The main body of the exhibition is rounded off by two
motifs from more exotic locations, 21 and 22. The first was taken at the soutwestern cape of the top Polynesian
island, top in the sense of cave lovers. A volcanic cone protruded out of
the ocean, settled down to make an atoll and a calcareous coral reef
formed around it. But unlike other atolls destiny played a bit more
with this one. Volcanic forces lifted the island in the air
once more, rainwater carved caves out of the calcareous layer and
filled them with calcite concretions, stalagmites and stalactites.
Later the elements broke away parts of the more exposed caves what
made a unique cave scene, depicted in the picture 21. The girl is
dressed in a ubiquitous island dress, a red and white pareo.
Sooner or later in life of every artist, naïve artist or even wanna be artist, the theme of one of the eldest art topics pops up, and an example of it is the image 22. There are people who dislike even thinking about the subject, but at least it is not boring, it leaves nobody indifferent, it is taught in every art school, is in many ways connected to the essence of life and ... to something increasingly rare in nowaday's world, to joi de vivre (joy of life). The topic is probably the most divisive in art, there are artworks which most viewers are at ease with and other works, for instance representatives of the new aesthetics where previous statement does not hold. In photography the line between acceptable and unacceptably offensive is even much thinner. The author made a reasonable effort in this subject, devoted a paper to it, and was hopefully successful in his attempt to stay on the acceptable side. From the slope of the now extinct volcano Monte Corona (609 m above sea level) on the Lanzarote island a tunnel formed after an underground lava stream emptied itself into the sea 7 km away to the east. Elements slowly eroded the volcanic crust of its ceiling and it broke down in several places near the surface. This collapses opened access to the tunnel, often in both directions - uphill and downhill. It is the setting of the image 22.
What follows are two pictures from the less distant author's experiments in the field of computer graphics, images 23 and 24. The first was produced using the Fractal Explorer application for generation and rendering of fractals while the latter was programmed by the author in HTML 5 markup language, exploiting its canvas element and the random number generator. The main program and its two functions are 84 lines long (36 + 32 + 16). Exhibition concludes with picture 25. It depicts the author accompanied by two friends from Bielsko-Biała in Planinska jama cave, after Jakub and Bartek finished their exploratory visit of two caves at the northern rim of Planinsko polje valley.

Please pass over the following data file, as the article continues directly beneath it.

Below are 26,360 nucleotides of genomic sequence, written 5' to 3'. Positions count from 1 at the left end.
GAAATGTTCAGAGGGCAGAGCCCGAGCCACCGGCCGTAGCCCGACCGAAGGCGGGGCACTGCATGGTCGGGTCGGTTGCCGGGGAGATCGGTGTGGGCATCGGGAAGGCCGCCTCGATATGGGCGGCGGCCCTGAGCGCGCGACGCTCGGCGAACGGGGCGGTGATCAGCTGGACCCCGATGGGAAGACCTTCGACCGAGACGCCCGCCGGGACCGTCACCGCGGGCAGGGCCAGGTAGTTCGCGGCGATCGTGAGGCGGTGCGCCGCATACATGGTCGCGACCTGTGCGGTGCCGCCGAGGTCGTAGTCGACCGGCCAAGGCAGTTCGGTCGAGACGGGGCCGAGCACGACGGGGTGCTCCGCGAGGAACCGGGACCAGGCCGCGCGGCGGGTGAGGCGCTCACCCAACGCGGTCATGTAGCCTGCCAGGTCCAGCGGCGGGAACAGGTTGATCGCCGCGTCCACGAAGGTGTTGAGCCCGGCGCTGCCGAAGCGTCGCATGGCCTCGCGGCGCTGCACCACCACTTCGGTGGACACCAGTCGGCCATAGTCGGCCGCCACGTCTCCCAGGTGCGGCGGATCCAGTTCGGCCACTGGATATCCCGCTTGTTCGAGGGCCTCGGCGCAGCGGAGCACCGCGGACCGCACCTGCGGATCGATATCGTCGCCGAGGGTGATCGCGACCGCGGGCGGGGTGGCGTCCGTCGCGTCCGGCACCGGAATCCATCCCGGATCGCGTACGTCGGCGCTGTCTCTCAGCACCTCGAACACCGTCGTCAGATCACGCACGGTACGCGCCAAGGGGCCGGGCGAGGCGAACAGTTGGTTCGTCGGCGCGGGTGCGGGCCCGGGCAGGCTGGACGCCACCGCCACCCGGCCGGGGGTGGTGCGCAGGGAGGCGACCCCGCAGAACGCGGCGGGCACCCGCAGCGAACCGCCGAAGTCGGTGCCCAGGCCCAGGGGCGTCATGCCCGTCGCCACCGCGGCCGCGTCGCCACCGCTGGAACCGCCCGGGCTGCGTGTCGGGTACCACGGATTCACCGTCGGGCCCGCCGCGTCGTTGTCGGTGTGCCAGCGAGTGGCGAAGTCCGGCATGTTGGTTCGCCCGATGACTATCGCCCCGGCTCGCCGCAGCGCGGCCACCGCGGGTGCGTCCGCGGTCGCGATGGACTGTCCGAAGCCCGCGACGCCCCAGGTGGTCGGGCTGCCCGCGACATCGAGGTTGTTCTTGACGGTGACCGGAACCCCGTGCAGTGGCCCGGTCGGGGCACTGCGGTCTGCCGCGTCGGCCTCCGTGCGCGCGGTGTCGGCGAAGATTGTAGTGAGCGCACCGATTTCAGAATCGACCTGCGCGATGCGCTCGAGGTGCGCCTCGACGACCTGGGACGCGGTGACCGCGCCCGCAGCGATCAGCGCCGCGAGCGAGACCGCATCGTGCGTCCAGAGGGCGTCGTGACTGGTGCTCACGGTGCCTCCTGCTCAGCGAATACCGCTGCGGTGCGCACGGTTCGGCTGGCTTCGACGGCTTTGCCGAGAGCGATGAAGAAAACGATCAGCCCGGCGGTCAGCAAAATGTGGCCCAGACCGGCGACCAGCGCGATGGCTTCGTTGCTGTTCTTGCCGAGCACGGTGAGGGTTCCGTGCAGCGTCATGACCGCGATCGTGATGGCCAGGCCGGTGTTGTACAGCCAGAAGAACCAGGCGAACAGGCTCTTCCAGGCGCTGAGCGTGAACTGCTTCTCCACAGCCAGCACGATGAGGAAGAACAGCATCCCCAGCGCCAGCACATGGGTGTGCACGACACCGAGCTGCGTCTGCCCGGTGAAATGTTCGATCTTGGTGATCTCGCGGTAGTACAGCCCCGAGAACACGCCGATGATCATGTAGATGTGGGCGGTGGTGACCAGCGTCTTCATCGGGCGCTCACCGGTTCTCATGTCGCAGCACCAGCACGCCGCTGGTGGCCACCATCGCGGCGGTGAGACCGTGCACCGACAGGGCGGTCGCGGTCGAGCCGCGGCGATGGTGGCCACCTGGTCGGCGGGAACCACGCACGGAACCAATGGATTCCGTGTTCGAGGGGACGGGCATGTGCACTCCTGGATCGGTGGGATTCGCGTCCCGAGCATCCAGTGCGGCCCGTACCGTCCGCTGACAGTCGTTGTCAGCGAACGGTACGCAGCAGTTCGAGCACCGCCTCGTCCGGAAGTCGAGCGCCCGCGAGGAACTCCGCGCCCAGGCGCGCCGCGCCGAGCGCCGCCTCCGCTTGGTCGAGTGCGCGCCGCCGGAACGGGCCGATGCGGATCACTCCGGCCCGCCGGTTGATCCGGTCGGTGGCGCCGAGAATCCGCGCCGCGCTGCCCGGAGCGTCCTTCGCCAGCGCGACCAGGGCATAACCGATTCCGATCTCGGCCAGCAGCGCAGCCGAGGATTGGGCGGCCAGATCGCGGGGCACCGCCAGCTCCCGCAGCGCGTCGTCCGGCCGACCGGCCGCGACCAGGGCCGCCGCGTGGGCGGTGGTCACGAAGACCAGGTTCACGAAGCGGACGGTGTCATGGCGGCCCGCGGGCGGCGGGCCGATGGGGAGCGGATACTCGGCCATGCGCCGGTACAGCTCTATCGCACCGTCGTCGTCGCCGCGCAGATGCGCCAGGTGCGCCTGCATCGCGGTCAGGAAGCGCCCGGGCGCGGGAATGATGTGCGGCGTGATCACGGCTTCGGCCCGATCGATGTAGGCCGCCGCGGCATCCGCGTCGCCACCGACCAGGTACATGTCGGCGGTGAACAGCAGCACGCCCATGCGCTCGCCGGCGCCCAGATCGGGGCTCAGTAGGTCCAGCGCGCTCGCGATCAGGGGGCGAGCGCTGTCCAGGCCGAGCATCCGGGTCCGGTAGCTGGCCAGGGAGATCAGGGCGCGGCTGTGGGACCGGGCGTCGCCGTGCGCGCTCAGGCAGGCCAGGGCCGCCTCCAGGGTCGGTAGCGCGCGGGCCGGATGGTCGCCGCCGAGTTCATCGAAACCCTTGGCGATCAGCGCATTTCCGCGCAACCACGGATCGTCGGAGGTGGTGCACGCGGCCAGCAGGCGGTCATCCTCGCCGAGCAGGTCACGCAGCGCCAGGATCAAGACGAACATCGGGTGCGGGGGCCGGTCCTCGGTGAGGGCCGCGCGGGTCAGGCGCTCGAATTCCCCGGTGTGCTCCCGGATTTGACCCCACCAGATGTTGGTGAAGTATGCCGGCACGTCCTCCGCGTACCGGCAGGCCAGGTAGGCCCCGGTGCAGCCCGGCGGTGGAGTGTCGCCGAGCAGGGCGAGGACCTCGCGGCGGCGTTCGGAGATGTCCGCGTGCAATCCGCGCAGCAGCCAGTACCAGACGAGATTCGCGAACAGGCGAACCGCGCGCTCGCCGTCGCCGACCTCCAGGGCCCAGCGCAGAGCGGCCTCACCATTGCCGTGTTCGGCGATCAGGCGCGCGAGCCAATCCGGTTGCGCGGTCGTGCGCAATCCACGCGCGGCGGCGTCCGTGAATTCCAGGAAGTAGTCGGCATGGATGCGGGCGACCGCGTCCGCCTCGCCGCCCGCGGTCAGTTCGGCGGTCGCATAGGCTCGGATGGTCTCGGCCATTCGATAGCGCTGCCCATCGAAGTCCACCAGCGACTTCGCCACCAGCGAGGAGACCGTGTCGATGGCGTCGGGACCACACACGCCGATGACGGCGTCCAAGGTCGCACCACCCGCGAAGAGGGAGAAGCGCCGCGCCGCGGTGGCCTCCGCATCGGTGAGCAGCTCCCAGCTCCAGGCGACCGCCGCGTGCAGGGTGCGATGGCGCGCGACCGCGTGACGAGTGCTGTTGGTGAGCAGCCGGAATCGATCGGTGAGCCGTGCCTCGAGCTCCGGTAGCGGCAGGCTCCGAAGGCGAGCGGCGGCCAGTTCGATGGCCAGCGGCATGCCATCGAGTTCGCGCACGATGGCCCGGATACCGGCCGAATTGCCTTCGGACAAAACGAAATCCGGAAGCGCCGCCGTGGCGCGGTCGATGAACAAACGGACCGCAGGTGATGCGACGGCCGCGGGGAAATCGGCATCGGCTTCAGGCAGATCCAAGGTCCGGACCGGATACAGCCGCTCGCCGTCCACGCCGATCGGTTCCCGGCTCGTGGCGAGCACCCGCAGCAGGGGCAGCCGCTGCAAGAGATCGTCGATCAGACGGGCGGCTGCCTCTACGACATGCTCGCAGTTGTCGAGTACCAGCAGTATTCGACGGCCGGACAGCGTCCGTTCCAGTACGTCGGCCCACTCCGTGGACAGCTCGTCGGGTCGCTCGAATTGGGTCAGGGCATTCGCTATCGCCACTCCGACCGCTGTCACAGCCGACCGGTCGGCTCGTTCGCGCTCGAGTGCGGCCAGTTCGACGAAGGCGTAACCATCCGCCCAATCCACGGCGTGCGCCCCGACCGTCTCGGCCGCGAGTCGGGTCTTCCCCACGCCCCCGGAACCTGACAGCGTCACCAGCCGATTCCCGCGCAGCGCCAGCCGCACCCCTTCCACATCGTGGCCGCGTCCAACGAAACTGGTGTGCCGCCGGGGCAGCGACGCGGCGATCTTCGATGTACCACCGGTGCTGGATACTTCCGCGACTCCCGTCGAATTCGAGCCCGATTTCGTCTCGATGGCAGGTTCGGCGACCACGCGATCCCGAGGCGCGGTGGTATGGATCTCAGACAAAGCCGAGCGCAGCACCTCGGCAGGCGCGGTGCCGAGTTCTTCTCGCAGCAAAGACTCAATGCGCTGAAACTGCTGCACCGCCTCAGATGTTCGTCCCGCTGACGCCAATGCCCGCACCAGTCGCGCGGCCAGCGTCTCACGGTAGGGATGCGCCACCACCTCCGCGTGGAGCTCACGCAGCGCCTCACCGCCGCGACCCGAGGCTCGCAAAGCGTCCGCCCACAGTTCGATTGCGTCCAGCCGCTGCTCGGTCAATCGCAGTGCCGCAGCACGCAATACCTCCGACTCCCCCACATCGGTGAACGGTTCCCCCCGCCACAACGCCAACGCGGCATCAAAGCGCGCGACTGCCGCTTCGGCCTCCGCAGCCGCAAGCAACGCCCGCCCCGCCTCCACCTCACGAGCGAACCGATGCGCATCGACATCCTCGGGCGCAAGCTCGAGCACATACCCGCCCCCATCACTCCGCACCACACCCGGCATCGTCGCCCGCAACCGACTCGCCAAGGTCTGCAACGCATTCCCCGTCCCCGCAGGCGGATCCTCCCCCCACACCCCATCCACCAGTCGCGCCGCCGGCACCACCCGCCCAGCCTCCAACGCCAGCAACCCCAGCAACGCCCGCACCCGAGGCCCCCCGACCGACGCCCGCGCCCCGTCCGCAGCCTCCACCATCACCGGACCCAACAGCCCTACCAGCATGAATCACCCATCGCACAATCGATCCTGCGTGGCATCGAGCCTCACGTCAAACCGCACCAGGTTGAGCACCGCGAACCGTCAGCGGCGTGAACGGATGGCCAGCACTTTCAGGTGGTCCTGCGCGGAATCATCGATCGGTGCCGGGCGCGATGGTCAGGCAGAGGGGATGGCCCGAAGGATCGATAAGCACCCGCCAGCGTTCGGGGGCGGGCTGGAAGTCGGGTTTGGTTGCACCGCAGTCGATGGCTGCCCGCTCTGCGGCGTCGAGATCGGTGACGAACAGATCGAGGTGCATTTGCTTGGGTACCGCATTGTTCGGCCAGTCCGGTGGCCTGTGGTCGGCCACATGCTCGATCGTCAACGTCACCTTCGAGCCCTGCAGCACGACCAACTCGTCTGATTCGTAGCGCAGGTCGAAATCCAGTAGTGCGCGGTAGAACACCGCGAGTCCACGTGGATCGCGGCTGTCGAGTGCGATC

If outdoor nature photography can be a solitary pursuit, a cave visit already, regarding all the hardships and potential dangers, let alone any serious cave photography, is the accomplishment of a team. The author would like to thank all the participants to the exhibited pictures, mostly of his home caving team DZRJL, Ljubljana Cave Exploration Society (Bojana Fajdiga, Lucija Ramšak - Tika, Marjeta Smrdel, Barbara Šatej, Marjan Baričič, Matic Di Batista, Blaž Bezek, Andrej Drevenšek, Matija Perne and Janez Pucihar), of ŠD Tornado caving (Jožek Košir - Cox, Luka Bernetič, ...), of Društvo ljubiteljev Križne jame (Alojz Troha) but also to Krzysiek Handzlik who ignited this Polish-Slovenian connection and to Jakub Pysz, the organizer and spiritus agens of the exhibition. From DZRJL the most valuable were the co In the end credit should be given to all who showed, in many obvious and less obvious ways, that the idea is worth the effort and trouble, that something delightful can come out in the end, and made all this fun happen.
This page and its text by Primož Jakopin;
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Page initiated on September 9, 2018; date of the last change: September 25, 2018.
URL: https://www.jakopin.net/exhibitions/2018BielskoBiala/the_story.php 323